Will the Dam Break After Clinesmith’s Plea?
News reports have downplayed the significance of former FBI lawyer Kevin Clinesmith’s guilty plea, acknowledging he altered an official document in the government’s Trump-Russia collusion probe. There has been some coverage, mainly because it is so rare to see FBI agents charged with a felony and because it is the first tangible result of U.S. Attorney John Durham’s sprawling investigation of the investigators. But mainstream news outlets have minimized its importance. It’s only one count, they say, and it deals with a relatively minor crime by a mid-level figure.
That’s spin, and it’s wrong. This plea is like finding water seeping from the base of a dam. The problem is not one muddy puddle. The problem is that it foreshadows the dam’s failure, releasing a torrent. That’s what the Clinesmith plea portends.
What Did Clinesmith Admit?
Clinesmith acknowledges he altered an email from the CIA to the FBI, answering a question about Carter Page. Page is an American citizen and a Naval Academy graduate who spent considerable time in Russia. His time abroad raised a question for the FBI’s counter-intelligence division. Was Page a Russian agent? Or was he on our side, helping the U.S. gather intelligence about the Kremlin? The CIA would know.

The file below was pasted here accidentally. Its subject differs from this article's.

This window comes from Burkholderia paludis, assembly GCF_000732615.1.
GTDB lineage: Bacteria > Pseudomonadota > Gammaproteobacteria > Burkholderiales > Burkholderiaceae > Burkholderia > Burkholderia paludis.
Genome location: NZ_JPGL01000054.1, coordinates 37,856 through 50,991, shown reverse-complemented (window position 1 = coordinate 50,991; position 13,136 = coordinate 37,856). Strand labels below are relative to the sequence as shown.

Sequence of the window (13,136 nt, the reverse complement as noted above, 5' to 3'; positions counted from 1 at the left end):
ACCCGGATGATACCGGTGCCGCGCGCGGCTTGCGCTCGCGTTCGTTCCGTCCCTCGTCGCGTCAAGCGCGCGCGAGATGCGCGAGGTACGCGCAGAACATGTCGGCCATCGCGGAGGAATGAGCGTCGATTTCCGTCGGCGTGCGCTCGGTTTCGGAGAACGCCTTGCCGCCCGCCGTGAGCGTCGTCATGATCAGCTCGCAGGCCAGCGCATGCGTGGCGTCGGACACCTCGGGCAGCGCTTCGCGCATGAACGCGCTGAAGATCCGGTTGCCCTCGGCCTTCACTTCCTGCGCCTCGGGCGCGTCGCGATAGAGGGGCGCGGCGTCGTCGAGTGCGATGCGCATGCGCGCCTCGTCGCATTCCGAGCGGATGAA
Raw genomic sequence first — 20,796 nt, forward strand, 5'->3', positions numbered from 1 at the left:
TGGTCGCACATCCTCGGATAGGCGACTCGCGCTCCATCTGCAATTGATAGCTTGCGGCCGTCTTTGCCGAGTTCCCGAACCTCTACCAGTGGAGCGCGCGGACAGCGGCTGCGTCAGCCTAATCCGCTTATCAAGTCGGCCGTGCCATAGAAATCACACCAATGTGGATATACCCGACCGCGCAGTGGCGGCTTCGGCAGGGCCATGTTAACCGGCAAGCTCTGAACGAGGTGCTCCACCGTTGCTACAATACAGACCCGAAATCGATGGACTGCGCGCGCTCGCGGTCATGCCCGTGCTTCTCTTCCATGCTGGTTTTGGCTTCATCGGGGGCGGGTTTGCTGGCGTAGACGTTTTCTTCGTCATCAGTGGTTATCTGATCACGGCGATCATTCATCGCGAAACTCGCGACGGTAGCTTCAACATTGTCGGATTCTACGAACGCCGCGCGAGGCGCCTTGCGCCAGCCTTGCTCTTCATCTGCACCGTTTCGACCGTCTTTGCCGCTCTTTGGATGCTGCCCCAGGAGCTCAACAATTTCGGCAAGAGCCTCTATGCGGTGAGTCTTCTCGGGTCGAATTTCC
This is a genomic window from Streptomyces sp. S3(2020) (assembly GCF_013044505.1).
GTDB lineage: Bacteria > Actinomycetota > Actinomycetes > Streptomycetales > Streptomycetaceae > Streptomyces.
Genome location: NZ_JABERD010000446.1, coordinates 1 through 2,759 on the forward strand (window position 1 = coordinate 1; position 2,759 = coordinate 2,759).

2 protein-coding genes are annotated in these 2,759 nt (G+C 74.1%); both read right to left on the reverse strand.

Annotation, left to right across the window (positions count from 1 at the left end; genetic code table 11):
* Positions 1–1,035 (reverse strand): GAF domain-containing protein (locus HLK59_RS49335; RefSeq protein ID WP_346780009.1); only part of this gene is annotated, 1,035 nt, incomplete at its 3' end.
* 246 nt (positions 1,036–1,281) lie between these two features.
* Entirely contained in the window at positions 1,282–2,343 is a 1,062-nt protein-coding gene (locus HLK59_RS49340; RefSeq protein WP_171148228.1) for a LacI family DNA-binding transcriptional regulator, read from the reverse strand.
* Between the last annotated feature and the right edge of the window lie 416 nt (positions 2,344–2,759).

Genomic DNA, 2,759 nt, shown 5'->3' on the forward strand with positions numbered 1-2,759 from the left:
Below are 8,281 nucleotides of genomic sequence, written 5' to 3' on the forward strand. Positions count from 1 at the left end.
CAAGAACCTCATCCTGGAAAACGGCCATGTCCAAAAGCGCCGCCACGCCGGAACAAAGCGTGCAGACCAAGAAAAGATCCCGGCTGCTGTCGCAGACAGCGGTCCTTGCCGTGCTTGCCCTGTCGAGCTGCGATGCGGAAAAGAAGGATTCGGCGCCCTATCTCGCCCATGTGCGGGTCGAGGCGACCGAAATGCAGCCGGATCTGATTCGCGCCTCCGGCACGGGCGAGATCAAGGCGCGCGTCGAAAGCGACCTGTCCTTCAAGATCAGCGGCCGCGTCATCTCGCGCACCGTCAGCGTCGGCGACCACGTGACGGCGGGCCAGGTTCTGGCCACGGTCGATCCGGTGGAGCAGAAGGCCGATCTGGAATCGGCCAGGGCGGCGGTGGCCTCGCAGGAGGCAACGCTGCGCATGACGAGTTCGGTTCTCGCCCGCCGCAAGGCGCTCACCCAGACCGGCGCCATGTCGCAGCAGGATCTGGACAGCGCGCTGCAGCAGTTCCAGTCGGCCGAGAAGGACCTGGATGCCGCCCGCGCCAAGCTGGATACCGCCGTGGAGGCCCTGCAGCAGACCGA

The answer mattered because the FBI and Department of Justice were preparing warrants to spy on Page as a hostile foreign agent. The CIA gave them a clear answer in August 2016, before the first warrant was issued: Page was working for us. That answer was given to a still-unnamed FBI case agent, and we don’t know what he did with it. Did he show it to those preparing the warrant applications? Why else would he even ask the CIA for the information?